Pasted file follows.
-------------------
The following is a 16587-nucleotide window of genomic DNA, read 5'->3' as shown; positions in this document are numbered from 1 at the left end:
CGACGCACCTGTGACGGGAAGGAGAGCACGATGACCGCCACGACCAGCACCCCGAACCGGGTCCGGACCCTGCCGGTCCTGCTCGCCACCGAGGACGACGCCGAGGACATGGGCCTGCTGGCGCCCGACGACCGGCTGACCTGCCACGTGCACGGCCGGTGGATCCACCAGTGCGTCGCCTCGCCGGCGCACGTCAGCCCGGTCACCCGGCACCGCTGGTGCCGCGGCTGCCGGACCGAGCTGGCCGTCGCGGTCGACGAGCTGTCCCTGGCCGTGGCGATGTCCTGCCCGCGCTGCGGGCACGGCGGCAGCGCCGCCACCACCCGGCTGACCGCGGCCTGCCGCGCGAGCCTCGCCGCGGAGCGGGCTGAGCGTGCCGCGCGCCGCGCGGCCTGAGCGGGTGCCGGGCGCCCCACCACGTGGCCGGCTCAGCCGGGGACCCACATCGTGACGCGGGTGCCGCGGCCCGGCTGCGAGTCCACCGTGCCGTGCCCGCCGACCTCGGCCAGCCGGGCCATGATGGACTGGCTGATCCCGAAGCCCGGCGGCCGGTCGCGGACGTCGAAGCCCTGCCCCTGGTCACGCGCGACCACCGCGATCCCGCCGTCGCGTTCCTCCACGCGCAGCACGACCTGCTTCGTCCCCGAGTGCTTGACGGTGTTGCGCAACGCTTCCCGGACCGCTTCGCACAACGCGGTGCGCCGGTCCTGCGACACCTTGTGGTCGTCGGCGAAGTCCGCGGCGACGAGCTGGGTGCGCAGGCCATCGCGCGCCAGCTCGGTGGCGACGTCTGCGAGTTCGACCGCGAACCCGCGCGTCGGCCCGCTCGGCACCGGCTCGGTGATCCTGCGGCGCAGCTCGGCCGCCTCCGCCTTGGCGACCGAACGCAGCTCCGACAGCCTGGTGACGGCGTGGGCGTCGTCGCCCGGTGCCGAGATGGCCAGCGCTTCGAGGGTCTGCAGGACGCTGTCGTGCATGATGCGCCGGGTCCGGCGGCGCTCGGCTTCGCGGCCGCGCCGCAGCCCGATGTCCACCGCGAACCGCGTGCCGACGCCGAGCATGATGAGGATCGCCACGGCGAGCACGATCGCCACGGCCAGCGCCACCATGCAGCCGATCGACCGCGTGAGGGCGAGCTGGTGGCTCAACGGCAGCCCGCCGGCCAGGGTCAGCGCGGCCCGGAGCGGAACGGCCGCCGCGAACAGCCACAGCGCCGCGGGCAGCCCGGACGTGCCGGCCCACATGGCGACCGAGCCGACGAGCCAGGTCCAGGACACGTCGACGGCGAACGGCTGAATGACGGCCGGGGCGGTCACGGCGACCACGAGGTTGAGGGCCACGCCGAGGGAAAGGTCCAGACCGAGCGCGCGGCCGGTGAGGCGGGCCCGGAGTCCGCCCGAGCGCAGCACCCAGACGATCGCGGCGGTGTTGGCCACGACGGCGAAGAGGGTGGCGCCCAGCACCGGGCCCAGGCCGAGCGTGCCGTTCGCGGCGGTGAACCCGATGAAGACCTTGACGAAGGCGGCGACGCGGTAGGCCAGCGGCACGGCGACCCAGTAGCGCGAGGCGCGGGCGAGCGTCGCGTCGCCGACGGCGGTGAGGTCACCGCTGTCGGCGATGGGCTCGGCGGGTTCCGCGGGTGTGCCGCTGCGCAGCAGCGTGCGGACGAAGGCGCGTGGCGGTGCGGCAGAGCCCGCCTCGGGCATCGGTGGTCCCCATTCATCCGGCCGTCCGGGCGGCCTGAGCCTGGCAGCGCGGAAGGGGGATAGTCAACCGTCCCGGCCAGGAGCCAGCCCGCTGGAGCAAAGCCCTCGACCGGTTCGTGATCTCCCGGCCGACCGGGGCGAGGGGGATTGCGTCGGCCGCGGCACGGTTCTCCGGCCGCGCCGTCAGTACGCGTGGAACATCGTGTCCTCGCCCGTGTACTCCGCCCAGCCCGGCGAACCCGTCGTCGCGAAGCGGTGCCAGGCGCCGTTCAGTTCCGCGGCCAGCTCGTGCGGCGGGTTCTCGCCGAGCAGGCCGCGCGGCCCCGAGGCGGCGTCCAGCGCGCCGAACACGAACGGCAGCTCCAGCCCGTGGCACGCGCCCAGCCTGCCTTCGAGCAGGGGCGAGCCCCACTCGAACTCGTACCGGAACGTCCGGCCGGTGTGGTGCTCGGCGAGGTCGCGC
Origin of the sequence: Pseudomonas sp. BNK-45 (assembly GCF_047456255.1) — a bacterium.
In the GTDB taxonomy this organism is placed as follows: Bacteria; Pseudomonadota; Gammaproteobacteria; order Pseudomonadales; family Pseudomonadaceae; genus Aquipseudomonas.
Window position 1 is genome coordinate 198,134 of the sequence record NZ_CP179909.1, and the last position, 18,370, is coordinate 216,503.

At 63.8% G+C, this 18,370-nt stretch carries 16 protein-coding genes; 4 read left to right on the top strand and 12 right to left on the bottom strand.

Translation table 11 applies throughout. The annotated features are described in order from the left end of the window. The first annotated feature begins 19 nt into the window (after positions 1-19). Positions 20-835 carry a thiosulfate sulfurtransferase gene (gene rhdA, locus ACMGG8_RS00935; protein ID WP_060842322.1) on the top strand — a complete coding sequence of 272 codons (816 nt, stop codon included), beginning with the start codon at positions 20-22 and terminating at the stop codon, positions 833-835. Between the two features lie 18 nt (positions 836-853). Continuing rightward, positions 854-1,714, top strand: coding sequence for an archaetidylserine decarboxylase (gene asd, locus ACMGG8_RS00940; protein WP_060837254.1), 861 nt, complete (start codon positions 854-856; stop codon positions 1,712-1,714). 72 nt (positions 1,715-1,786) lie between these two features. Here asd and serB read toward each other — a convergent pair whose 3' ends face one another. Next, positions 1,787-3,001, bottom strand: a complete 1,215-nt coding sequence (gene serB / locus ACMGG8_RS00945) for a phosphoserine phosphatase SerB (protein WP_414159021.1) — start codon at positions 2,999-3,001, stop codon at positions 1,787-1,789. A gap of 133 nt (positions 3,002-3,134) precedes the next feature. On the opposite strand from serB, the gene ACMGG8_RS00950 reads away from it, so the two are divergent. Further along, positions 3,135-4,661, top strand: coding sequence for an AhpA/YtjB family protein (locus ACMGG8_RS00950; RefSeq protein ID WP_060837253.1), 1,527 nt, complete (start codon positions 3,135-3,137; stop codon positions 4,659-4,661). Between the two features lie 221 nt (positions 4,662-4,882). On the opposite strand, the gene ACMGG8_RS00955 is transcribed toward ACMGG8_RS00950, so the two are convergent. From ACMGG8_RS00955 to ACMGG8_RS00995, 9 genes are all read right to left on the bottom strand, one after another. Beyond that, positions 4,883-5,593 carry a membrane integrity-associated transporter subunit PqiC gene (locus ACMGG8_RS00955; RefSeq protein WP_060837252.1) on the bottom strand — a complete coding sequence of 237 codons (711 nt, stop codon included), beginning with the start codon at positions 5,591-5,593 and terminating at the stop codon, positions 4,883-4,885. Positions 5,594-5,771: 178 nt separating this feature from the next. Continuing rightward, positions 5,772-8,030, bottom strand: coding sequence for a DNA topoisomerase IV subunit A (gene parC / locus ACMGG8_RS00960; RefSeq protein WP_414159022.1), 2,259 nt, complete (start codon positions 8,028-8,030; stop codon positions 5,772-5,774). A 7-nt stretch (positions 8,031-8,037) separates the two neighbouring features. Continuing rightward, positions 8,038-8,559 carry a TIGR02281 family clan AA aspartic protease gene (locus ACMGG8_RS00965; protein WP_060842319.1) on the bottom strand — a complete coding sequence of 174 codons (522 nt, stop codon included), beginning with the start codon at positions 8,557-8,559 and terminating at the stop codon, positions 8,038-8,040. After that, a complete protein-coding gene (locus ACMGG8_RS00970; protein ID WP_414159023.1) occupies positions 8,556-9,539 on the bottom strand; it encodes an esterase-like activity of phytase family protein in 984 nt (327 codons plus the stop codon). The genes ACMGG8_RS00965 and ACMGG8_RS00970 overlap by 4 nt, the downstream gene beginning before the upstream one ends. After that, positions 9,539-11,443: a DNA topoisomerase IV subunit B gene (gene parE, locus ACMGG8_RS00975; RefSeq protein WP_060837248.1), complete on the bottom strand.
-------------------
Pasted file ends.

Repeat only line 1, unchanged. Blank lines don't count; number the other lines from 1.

The following is a 16587-nucleotide window of genomic DNA, read 5'->3' as shown; positions in this document are numbered from 1 at the left end: